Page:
5. When it comes to purported hauntings, do you find a common theme?

One theme that I see often, is that many people are frightened by the idea of a location being haunted – and might even consider that a place needs to be “cleansed” or the spirit needs to move on. But people are often surprised that oftentimes you don’t actually have to go on a haunted tour to have an experience. We all have a spiritual support team of guides, guardians and ancestors. I have one cemetery tour where we not only talk to the spirits in the burial ground, but we ask them about the spirits that have come in on the tour with us. After we raise a few eyebrows when we turn the tables on our guests, we then explore decoding the spiritual signs we receive or discuss “coincidences.” We might do some L-rod dowsing and some spirit communication to delve into why spirits are around. There have been occasions where people sometimes don’t realize that the experiences they are having aren’t from the house that they are living in, but it could be a deceased friend or relative checking in on them – rather than some wandering spirit trying to scare them.

6. With the rise in popularity of the true crime genre, people are beginning to express concerns of minimizing victims or sensationalizing death. What are your thoughts on that discussion?

It has almost been of utmost importance to be sensitive and respectful to the stories that I tell. I am very selective about stories that I tell that took place in the last 40 years. Over the years I have had a lot of guests directly related to my stories on my tours or at my events, whether they were a descendant or directly knew the story. I have had law enforcement officers on my tours, I have even been questioned by detectives working a local case after one of my tours. If someone feels the need to sensationalize a death on a tour, they are not only disrespecting the person, but they are setting a bad example. There is a responsibility the storyteller has to their subject as well as their audience. Empathy is a necessity as a storyteller and understanding why you are telling the story; Is it to inform your listener, perhaps to enthrall them – it should never be to exploit the story.

7. What is your favorite thing about the New England region of the United States?

There is no other place I’d rather live than New England. The layers of history are my favorite things about New England. There are so many intriguing stories about the region that go back even before the colonization of the area. The peoples that lived here and visited here thousands of years ago have their stories carved into the rocks and hidden on remote islands along the coast. Combine the layers of history with the architecture, cobblestone streets, old burial grounds of New England, there is so much to explore and I never tire of those places.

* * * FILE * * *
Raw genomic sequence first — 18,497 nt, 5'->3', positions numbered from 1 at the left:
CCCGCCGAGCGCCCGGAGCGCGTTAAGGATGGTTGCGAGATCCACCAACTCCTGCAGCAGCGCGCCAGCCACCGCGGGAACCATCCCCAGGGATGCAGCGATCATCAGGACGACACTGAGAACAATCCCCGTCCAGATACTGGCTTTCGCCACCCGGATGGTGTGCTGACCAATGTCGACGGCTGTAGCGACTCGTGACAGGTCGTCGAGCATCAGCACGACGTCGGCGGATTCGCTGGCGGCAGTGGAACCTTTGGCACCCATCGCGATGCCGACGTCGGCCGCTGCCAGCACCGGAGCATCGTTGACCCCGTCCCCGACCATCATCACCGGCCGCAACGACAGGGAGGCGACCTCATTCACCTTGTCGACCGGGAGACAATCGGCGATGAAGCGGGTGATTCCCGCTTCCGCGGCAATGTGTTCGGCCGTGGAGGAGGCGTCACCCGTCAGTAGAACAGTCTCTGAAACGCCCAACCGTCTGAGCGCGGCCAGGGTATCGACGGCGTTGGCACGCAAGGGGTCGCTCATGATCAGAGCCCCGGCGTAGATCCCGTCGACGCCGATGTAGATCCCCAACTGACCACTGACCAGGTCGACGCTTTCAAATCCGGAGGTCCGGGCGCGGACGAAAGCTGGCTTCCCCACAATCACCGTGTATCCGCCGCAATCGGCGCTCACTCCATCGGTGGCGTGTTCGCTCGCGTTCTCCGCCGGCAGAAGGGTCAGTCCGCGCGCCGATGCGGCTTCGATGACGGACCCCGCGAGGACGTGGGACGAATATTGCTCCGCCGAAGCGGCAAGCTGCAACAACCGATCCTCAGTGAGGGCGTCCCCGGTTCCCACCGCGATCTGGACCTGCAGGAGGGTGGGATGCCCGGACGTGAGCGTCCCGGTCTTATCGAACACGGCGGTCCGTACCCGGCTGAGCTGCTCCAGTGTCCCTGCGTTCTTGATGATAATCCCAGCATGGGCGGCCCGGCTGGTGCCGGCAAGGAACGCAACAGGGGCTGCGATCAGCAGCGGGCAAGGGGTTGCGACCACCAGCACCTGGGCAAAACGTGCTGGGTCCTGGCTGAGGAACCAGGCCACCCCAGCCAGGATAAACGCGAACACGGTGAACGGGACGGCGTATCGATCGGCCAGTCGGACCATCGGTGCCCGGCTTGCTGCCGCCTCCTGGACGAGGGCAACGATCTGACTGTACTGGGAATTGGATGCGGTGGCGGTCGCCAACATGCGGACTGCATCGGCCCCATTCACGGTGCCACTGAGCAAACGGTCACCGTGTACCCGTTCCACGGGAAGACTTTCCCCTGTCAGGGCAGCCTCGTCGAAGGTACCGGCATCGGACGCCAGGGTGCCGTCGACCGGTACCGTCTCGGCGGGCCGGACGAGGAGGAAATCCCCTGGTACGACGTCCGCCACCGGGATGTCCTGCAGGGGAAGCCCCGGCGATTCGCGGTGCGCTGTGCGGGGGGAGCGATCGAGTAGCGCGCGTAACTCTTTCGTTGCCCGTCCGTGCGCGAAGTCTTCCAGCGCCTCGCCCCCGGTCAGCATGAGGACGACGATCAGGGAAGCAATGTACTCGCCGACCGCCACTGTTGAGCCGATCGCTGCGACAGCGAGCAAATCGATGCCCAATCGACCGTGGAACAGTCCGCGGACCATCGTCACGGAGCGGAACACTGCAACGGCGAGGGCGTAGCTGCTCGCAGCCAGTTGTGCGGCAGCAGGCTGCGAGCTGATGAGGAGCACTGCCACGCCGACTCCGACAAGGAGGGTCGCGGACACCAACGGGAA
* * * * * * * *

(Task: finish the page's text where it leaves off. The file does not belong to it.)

8. Casper, Beetlejuice, or Slimer?

Casper! I grew up reading Casper comic books and I used to laugh at how frightened everyone seemed in the stories. (I have totally dated myself with that response, haven’t I?)

9. What’s next? Do you have any upcoming projects that my readers should be aware of?

I’m finishing up my 9th book, which should be out later in 2023. It’s on Vermont graveyard history, folklore and ghost stories, it’s part of my Book of the Dead series. I’ve just started season four of my podcast, Wicked Curious, which I’ve been researching and writing new stories for. I have a Oracle card project that I’ve been developing over the past four years as well.

10. Parting Shot! Ask us at The Magical Buffet any one question.

If I were to lay out a velvet tablecloth on an old table and the Magical Buffet would be setting up a dinner party, what would that look like?

I’d love to think it would be overflowing with all my favorite dishes from a variety of global cuisines: pho, steamed meat dumplings, mofongo, etc. However, in honesty It would probably end up with a bunch of deep fried appetizers and cocktails.

About Roxie Zwicker:
New England’s Mystery Maven, Roxie Zwicker has been entertaining the locals, visitors from away and curious souls since 1994. Her company New England Curiosities, located in Portsmouth, NH has been offering award winning tours, presentations and special events since 2002 based on New England folklore and ghost stories. Roxie’s TV appearances include New Hampshire Chronicle, New England Cable News, The History Channel and the Travel Channel! Roxie is a published author of 8 books that delve into history, legends and lore. Wicked Curious Radio is Roxie’s podcast available on all major podcast platforms. Her website, which offers information about tours, classes and special events can be found at www.newenglandcuriosities.com

Get your own copy of my favorite Zwicker book here. (This is an affiliate link to my Bookshop, which supports independent bookstores throughout the United States. If you use this link to purchase the book, I will make a small commission at no additional cost to you.)